Tonight I’m participating in a group, or “sangha,” that meets regularly to meditate. Like Christianity and Judaism, Buddhism emphasizes the importance of people coming together to practice. Whether this speaks to the transformative alchemy of multiples or the importance of learning to put up with the guy with sniffles, or both, is hard to say.

Many sanghas are formed by the regular meditation periods held at the various Buddhist centers, but others are less formal groups of ordinary people who assemble on their own. I’m surprised to learn how prevalent these gatherings are—at the coffee shops and Buddhist establishments I visit around campus I pick up half a dozen little flyers advertising the different sanghas in the area. Some groups cater to a specific demographic, or life-experience, such as age range or gender or interest.

Others, like the one I select, are more general. Anyone who wants to meditate is invited to this one. It is held once a week, hosted in the office space of a nonprofit organization during off-hours. When I show up, about 20 people are already sitting cross-legged on the carpet in a big circle. The majority here are males who appear to be in the first few years after college. They have that particular dishevelment of young men newly introduced to the regular work week. A smattering of young women breaks up the monotony of bedhead.

I join them on the floor. For several minutes, as we wait for a few stragglers to arrive, I feel exceedingly awkward wedged shoulder-to-shoulder between two strange boys. I fear that at any moment someone will pull out an empty bottle, place it in center, give it a whirl and I will be forced to endure the most uncomfortable game of Spin the Bottle known to humankind. Thankfully, this does not happen. The facilitator, a young man whose crisp shirt lends him an air of authority, announces that it is time to begin. He claps together two wood rods and everyone settles into stillness.

The soft focus of my gaze falls mid-circle; I can make out my fellow meditators along the periphery. It’s a new challenge to see those bodies, but not let them distract me from the task. I watch my thoughts approach and recede, resisting the urge to let them sweep me away. I start to enjoy the rhythm of my thinking, how the ideas rise and fall, rise and fall, like the surface of water.

I’m so relaxed. I’m floating on the sea. I think of the popular Buddhist analogy of the ocean: each of us is like a wave. We think of ourselves as distinct and separate entities but we come from, and return to, a common source. At this exact second, I understand this sentiment not just as an objective concept; I feel the absolute truth of it at the core of my being.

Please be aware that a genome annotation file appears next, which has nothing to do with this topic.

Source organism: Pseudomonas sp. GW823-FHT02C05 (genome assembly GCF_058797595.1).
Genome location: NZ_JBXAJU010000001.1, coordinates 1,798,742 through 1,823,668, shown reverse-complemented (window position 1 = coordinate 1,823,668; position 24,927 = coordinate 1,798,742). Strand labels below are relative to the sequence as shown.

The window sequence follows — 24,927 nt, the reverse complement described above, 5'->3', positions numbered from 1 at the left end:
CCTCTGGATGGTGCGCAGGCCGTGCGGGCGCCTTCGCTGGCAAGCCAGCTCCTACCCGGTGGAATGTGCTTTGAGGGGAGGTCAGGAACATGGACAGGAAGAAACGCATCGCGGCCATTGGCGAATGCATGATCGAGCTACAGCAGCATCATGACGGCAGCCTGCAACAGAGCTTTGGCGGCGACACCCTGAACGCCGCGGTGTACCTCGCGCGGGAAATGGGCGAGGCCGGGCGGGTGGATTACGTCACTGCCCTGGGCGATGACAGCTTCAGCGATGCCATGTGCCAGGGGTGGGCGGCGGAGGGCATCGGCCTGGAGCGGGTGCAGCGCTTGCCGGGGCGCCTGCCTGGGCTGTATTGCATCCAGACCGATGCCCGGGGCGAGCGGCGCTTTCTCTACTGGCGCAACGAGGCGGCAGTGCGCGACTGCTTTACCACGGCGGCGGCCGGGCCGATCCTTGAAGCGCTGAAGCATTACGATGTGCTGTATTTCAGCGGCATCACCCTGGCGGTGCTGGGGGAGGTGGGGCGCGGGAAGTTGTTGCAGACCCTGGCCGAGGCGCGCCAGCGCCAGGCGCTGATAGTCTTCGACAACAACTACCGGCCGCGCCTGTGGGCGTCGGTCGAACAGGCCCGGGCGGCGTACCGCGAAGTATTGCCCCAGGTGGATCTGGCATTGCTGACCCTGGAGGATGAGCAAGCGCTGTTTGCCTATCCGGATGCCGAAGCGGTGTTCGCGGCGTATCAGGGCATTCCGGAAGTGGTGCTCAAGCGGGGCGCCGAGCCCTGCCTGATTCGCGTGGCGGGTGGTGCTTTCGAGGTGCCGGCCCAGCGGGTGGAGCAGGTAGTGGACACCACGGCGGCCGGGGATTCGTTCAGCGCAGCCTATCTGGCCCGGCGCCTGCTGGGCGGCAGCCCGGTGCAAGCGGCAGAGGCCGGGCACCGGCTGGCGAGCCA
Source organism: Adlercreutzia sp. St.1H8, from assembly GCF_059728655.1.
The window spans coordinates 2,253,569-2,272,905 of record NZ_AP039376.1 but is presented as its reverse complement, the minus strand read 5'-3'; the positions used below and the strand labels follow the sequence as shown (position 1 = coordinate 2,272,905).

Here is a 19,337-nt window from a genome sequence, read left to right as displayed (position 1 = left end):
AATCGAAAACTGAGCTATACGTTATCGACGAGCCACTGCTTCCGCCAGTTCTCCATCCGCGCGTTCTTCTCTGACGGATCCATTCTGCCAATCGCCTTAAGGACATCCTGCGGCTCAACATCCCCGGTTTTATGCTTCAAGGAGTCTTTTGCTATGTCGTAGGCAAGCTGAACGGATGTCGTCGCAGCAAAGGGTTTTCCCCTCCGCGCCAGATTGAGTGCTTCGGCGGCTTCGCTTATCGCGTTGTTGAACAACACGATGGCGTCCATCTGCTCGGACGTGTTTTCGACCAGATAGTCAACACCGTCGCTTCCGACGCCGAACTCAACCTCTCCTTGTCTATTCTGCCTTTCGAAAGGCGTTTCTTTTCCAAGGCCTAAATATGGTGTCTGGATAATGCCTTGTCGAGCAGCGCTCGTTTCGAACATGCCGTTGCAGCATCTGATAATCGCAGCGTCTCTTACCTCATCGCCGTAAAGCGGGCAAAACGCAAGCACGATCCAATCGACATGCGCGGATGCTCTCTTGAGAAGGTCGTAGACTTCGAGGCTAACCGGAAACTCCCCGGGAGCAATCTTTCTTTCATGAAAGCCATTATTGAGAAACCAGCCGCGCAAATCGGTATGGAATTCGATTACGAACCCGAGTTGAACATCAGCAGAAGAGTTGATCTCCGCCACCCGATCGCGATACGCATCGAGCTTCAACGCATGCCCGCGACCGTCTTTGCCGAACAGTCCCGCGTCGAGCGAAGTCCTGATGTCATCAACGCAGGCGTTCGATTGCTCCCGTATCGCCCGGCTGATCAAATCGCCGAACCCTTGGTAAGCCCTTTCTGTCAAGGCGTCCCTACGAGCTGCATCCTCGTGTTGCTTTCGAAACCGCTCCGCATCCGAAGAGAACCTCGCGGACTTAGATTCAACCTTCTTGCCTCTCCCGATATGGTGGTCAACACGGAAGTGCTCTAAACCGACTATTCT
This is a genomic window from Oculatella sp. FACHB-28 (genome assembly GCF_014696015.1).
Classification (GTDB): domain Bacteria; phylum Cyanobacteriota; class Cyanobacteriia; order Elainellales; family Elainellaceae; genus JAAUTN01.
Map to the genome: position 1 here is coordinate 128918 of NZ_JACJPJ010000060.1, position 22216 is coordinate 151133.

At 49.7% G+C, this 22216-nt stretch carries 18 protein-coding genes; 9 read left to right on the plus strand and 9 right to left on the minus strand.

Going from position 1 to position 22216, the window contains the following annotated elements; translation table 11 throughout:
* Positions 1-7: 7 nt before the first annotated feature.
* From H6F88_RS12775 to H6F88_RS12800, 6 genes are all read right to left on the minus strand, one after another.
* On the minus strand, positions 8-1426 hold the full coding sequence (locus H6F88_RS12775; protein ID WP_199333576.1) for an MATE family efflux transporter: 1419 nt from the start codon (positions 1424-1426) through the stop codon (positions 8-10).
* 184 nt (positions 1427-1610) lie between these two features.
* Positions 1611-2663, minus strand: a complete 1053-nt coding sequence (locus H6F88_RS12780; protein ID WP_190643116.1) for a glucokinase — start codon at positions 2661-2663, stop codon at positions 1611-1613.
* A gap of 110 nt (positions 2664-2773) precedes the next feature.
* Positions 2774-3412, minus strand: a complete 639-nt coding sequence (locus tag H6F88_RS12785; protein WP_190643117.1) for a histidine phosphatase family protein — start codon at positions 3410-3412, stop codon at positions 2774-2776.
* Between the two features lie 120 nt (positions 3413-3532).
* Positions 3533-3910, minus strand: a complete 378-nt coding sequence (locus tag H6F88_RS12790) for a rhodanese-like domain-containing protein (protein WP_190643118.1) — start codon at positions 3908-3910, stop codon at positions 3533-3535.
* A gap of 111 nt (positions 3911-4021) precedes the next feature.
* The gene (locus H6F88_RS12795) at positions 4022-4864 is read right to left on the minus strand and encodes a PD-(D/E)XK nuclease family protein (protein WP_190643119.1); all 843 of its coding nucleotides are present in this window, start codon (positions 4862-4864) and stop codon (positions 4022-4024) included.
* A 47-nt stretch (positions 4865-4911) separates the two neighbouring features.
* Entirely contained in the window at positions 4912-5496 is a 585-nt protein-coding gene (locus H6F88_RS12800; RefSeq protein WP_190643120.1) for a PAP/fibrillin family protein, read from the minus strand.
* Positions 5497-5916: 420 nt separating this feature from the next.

But it’s too big a thought and suddenly it scares me. A tingle of panic moves from my belly to my chest. It begins to block the air to my lungs. I think I’m about to pass out. Maybe I’m dying. I’m on the verge of grabbing the guy on my left and begging for help. He will understand. He will tell me to lie down and put my feet up. Everyone will stop meditating and come to my aid. One will fetch a cup of water; another will say it’s going be fine. The thought of the aid from my fellow meditators is enough to slow my pulse. I hang on another few seconds and the anxiety eases. I take a deep breath and the lightheadedness lifts. I’m going to be okay. Tears of gratitude come to my eyes; they don’t even know how much they helped me.

12 thoughts on “Sangha

  1. I have this huge, ear to ear grin on my face, just thinking about your most uncomfortable game of Spin the Bottle known to humankind. I think it will come back to hit me now and then. I love it.

    I also understand your moment of panic. I have experienced it in deep meditation before, at least once. Now, mostly, I just find myself calmed and peaceful and unafraid (mostly during Mass). Enjoy your meditations.

  2. when we had a running crown wildfire burn over our place two years ago that left over 55 k in damage on our personal property, massive cleanup and left dead and dying animals that we had to live with, if it wasnt for those who came forward to “catch me” during the time afterward, some who were complete strangers, I would have been in a constant state of anxiety and despair… like those negative feelings you experienced while you were mediating – getting “lost” in all of it – it wasnt money that could help you or I, it was humane compassion that we needed to pull us up out of the depths and to move again…